Before the Knicks seek to make history with their first playoff victory since Amar’e Stoudemire and Carmelo Anthony were high school juniors, let us pause – just for the heck of it – to consider an alternate history:
What if the Anthony trade had not gone down two months ago and instead he had remained in Denver or landed in Newark or some other outpost west of Eighth Avenue?
There is a chance the Knicks would have been the East’s No. 6 seed anyway, which was where they long appeared headed with their original roster.
They also presumably would have opened against the same aging-but-game Celtics, a team that last season showed it still is capable of turning off the snooze button in time for the postseason.
But there is a fundamental difference, one that will color how the series is perceived, internally and externally.
The Knicks of Raymond Felton, Wilson Chandler and Danilo Gallinari would have been viewed as scrappy, likeable underdogs, and even being swept mostly would have been shrugged off as part of the building process.
The Knicks of Stoudemire, Anthony and Chauncey Billups have no such luxury. Yes, they are clear underdogs. But no, a poor showing simply won’t do.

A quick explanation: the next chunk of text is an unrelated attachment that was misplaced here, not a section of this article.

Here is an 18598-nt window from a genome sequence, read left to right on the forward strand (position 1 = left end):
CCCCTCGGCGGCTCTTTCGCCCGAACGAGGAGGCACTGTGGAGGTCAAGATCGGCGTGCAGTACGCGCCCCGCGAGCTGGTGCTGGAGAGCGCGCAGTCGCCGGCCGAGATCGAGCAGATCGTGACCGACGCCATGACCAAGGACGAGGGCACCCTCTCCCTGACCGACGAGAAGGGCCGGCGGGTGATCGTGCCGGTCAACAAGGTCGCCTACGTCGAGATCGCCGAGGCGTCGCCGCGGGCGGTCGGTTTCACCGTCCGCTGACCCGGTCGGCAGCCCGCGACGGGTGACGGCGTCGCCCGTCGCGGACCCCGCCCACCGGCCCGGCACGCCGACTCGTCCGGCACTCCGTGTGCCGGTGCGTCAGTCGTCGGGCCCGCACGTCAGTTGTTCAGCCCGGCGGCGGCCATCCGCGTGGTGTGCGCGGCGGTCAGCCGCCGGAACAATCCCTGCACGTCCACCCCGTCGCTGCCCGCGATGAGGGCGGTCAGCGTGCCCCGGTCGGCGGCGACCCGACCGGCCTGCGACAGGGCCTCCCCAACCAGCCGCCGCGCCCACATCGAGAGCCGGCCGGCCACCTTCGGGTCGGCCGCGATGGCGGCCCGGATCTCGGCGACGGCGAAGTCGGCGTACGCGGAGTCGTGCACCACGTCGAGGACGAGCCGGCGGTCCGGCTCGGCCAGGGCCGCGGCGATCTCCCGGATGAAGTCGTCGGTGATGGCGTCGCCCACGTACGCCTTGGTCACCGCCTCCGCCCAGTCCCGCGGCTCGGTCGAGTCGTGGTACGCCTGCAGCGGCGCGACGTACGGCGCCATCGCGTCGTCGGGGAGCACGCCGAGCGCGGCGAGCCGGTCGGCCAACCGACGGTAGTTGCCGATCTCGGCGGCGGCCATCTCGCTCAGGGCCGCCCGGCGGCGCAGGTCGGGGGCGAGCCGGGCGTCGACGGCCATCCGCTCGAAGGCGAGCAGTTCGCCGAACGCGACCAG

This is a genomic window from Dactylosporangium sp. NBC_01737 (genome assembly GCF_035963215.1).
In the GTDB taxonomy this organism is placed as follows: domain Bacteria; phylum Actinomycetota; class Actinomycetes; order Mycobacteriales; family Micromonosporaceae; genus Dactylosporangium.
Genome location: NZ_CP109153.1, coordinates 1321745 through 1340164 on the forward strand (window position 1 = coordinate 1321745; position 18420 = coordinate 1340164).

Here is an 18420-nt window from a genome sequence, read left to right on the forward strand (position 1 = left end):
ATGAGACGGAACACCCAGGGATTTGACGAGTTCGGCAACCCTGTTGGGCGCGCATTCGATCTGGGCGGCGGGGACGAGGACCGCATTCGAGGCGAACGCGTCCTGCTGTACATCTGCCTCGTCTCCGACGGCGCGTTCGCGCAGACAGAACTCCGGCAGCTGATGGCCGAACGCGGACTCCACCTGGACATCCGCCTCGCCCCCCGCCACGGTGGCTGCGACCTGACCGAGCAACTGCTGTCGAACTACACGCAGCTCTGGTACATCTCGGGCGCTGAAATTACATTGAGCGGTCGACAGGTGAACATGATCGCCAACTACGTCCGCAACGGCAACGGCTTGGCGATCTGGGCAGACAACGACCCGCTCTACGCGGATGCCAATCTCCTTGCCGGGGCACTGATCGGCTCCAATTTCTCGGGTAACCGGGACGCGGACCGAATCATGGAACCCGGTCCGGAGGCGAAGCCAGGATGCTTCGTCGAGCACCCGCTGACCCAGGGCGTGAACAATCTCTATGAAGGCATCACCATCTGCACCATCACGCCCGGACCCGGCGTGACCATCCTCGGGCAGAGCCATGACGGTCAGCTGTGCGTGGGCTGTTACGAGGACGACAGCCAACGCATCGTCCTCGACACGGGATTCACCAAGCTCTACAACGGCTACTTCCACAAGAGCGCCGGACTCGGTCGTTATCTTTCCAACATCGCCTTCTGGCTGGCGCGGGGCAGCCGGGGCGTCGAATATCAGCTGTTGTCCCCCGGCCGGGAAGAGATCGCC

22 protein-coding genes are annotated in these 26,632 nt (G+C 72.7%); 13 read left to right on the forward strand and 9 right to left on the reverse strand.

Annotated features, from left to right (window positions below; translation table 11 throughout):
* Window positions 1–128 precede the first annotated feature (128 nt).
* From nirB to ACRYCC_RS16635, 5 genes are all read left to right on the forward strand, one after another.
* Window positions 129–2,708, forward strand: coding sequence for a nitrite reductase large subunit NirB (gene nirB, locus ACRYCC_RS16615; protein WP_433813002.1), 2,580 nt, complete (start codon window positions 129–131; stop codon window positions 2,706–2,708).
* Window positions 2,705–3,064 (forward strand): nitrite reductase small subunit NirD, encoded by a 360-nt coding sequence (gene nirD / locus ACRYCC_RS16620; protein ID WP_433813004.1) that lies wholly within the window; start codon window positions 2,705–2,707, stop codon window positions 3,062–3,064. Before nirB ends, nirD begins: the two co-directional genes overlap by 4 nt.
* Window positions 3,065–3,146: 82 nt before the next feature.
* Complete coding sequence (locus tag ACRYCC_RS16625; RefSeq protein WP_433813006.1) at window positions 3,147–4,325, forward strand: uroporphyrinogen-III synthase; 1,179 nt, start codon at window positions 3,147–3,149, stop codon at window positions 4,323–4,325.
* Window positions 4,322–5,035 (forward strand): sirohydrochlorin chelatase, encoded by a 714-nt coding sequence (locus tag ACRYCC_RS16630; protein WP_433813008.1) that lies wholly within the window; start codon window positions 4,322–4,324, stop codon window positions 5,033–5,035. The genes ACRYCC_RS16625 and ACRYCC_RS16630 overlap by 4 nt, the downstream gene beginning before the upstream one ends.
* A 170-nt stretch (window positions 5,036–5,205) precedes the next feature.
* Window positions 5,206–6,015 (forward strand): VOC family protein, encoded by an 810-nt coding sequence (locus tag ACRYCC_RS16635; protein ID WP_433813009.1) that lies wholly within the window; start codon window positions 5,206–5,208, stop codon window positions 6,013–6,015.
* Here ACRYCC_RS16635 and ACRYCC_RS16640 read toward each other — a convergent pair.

As incomplete as they are, they put enough star power on the floor that fans have a right to expect a first-round fight out of them, something the Knicks expect out of themselves.
“Because of the guys and their ability and where they’ve been in the playoffs and their experience and how good they are, we have a chance,’’ coach Mike D’Antoni said.
Stoudemire this week revised the original goal of making the playoffs to reaching the Finals. (If that happens, he presumably will update it again to actually winning the championship.)
“We weren’t really worried about wanting to have the eighth seed,’’ he said. “We wanted to make our stamp on the league and really become a top team in the NBA.’’
Taking out the Celtics – or at least taking them to six or seven games – would go a long way toward maintaining the franchise momentum established during the regular season.
For Anthony and Stoudemire, stars in their 20s at the peaks of their games, it would signal an emerging changing of the guard in the East. Stoudemire and Anthony want what the Celtics have had.
“Those guys are at a different stage of their careers, where Amar’e and them are still really in their prime and really run the show and are alpha males,’’ guard Chauncey Billups said.
“Those guys kind of all had their own teams, ran their own teams and are at a different stage.’’